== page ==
The crux of the plan is something called a "patient-centered medical home," which functions like a homeroom for health care. Instead of bouncing around from clinic to clinic to see providers and specialists who might never talk with each other, much less collaborate, patients in the new model have a "medical home" clinic with a team focused on keeping them healthy. The state expects these "homes" to expand to a medical "neighborhood" tied into other services.
Idaho is one of 11 states notified last week that they received a total of $622 million in federal seed money to test new health care models.
The project has a few goals:
Save money by cutting back on waste and miscommunication.
Save money by keeping people out of the hospital and emergency room.
Improve Idahoans' health by, for example, calling to remind patients to schedule mammograms, tracking a patient's blood pressure through an online system or monitoring cholesterol levels on a regular basis.
Make it so physicians and other health care providers don't take a financial hit when they succeed in keeping their patients healthy, by paying for outcomes instead of just appointments and procedures.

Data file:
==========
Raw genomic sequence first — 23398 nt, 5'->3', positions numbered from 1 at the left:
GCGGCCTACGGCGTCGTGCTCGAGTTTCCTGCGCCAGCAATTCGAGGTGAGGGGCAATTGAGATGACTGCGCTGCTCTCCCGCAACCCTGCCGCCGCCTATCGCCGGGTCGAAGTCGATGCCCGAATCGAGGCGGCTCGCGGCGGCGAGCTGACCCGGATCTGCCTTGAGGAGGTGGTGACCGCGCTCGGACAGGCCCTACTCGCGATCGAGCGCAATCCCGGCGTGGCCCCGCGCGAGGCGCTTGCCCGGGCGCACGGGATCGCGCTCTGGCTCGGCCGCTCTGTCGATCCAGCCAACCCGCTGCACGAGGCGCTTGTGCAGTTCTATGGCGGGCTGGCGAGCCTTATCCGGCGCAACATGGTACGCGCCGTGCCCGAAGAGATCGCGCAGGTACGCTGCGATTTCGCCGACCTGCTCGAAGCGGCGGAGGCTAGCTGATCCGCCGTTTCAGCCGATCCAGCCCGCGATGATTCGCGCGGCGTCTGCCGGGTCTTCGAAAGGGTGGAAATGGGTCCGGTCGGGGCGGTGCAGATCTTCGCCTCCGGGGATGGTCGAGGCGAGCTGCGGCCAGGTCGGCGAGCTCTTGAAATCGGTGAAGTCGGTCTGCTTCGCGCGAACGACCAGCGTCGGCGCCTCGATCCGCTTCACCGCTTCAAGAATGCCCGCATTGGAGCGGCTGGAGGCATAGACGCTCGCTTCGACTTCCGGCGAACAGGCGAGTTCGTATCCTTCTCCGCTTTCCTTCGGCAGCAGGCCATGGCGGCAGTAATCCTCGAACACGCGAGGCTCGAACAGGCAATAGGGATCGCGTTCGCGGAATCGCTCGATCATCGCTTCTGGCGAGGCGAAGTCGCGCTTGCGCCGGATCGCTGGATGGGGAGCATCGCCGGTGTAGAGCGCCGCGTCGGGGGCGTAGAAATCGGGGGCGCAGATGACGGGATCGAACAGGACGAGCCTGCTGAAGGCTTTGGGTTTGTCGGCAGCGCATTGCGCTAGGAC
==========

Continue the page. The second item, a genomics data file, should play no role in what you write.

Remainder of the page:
A NATIONAL SHIFT
These ideas aren't new. It's a direction that Medicare, private insurers and other states already have moved in. The Affordable Care Act created many programs and grants aimed at accomplishing those goals. St. Luke's Health System CEO David Pate has pushed for similar changes within the St. Luke's system, signing on with a Utah health insurer to make changes in how St. Luke's is paid for its work.
Local hospitals and medical groups have spent millions of dollars on electronic medical records, which are part of the state's plan and a tool to more efficiently coordinate care.
Insurers, including Medicaid, have agreed to pay the medical home groups a set fee per month, per patient - instead of paying by the hour or by the lab test. If a doctor has a lot of very sick patients, that fee may be higher.
The grant includes incentive payments ranging from $5,000 to $20,000 for practices that make the switch to the new model.